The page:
THE NOTE: Fred in the Fray

A fond farewell to Sen. Sam Brownback, R-Kan., a nice man who never quite broke through in a crowded presidential field. He once seemed like the candidate who could consolidate the social-conservative base, but his distant third-place finish in the Ames Straw Poll in August virtually ensured that he wouldn't be it.

Brownback's numbers were always too low for this to be a major boon to anyone, but his exit highlights a void in the field, at a really interesting time in the race, with the "Values Voters Summit" starting tomorrow in Washington. Paging Fred Thompson . . .

Meanwhile, five sentences we never though we'd write:

1. Stephen Colbert is a presidential candidate.

2. Mitt Romney can't afford a vanilla steamer.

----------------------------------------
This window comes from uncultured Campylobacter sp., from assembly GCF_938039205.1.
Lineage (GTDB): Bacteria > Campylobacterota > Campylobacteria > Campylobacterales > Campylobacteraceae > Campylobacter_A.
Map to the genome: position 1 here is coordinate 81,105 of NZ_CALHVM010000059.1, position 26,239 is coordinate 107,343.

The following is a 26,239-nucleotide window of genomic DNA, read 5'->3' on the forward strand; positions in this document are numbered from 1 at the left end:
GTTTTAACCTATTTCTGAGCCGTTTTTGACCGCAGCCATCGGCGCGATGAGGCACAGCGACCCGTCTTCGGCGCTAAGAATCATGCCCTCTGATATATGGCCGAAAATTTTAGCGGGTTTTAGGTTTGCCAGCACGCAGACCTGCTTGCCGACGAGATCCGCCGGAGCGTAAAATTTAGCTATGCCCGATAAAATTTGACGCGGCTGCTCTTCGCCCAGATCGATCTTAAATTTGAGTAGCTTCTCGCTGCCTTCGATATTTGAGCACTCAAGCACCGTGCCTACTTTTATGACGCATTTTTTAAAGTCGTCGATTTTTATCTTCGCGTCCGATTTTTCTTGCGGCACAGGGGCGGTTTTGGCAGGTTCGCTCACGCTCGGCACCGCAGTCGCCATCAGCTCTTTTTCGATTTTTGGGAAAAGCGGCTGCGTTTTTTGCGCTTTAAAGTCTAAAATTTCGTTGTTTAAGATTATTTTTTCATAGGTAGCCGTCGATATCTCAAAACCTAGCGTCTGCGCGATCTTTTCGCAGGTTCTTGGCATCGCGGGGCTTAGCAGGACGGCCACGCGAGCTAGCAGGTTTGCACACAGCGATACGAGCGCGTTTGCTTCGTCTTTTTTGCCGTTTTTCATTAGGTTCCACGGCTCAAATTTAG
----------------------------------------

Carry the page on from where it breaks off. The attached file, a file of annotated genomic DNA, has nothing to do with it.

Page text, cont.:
3. Lynne Cheney is lending a hand to her husband's cousin.

4. "Mission Accomplished" is being used to rap a Democrat, not a Republican -- and President Bush actually declared that he's still "relevant."

5. Fred Thompson has a campaign message.

Today is the day that President Bush today finds out just how relevant he really is, as the latest slow-motion car crash pitting him against congressional Democrats crunches to a close with the long-awaited veto override attempt on children's health insurance.

Bush could afford to be combative yesterday, confident as he is (and he should be) that the GOP ranks will close behind him to sustain his veto. "I've never felt more engaged," the president said at his news conference. But when he has to declare that the veto is "one way to ensure that I am relevant," he's speaking to the beleaguered state of his presidency, not to mention the Republican Party.